Great Stuff Found on the Web — Wild Boar on Cause and Effect

Being a person who doesn’t care for the taste NOR smell of Sauerkraut, I found this post by Wild Boar from the Forest quote amusing.

 


 

This past Sunday was Oktoberfest at the church. Brats, German Potato Salad, Sauerkraut. Lot’s of Sauerkraut.

I always consider the week after Sauerkraut-fest to be “incense every day for Matins” week. It’s nice when Pragamtism meets piety.

About Norm Fisher

Norm was raised in the UCC in Connecticut, and like many fell away from the church after high school. With this background he saw it primarily as a service organization. On the miracle of his first child he came back to the church. On moving to Texas a few years later he found a home in Lutheranism when he was invited to a confessional church a half-hour away by our new neighbors.

He is one of those people who found a like mind in computers while in Middle School and has been programming ever since. He's responsible for many websites, including the Book of Concord, LCMSsermons.com, and several other sites.

He has served the church in various positions, including financial secretary, sunday school teacher, elder, PTF board member, and choir member.

More of his work can be found at KNFA.net.

Comments

Great Stuff Found on the Web — Wild Boar on Cause and Effect — 5 Comments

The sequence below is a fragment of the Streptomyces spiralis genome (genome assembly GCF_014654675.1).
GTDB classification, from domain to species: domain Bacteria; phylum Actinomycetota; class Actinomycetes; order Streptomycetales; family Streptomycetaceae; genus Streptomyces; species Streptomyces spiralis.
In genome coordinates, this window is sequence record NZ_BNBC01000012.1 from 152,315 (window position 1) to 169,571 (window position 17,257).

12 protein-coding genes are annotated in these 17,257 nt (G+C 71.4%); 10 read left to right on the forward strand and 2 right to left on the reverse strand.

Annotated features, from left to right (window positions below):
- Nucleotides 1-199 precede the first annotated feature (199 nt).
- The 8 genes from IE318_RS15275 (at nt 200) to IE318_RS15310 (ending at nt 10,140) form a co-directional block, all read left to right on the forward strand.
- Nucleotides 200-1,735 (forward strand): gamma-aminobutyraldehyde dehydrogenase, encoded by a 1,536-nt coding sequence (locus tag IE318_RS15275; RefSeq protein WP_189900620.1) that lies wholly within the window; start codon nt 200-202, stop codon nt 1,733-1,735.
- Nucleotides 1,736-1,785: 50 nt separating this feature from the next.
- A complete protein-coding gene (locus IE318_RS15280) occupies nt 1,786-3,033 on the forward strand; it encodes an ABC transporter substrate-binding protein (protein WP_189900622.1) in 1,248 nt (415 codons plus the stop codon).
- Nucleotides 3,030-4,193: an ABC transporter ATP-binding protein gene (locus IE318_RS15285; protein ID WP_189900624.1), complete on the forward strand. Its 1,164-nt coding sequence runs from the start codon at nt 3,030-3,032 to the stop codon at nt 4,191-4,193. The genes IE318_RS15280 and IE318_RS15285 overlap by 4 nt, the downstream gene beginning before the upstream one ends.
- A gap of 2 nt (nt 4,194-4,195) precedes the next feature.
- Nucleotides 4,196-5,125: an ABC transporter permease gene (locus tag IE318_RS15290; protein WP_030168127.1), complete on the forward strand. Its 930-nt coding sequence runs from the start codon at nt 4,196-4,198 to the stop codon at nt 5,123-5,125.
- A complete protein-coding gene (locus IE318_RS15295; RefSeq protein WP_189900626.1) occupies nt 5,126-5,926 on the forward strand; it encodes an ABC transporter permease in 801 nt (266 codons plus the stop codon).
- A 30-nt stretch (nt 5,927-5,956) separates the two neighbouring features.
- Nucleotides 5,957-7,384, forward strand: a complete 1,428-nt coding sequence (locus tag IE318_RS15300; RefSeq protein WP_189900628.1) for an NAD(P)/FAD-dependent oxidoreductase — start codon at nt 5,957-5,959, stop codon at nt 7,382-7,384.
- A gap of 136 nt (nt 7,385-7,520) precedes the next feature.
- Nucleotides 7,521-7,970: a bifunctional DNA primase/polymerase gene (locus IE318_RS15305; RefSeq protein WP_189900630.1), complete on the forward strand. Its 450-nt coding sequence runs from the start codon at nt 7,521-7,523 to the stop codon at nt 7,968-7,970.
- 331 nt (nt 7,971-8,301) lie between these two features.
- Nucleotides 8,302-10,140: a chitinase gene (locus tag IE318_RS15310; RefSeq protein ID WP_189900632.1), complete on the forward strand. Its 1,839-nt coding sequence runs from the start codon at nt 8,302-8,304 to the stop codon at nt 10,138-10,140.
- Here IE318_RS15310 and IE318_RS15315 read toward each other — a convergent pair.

1. Especially when the sanctuary and the fellowship hall where the Oktoberfest food is prepared/served have a common HVAC, those with concerns about lingering sauerkraut aroma may want to make sure the incense is thoroughly distributed. And depending on the skill of your thurifer, you may want to hand out some liturgical hardhats.

    The same goes for those times when the fellowship hall is used for lutefisk dinners.

  2. I don’t understand why most store bought sauerkraut is nauseatingly acidic. Visit a decent German restaurant, and the kraut is often as mild as green beans. Red cabbage and sauerbraten are still my favorite.

  3. If you are limited to store-bought kraut, you can cut the acidity by rinsing it thoroughly with water in a colander in the sink. That cuts the sharpness. Or even add a dash of sweetener. Or a dash of a seasoning or two. Schmeckt, was?

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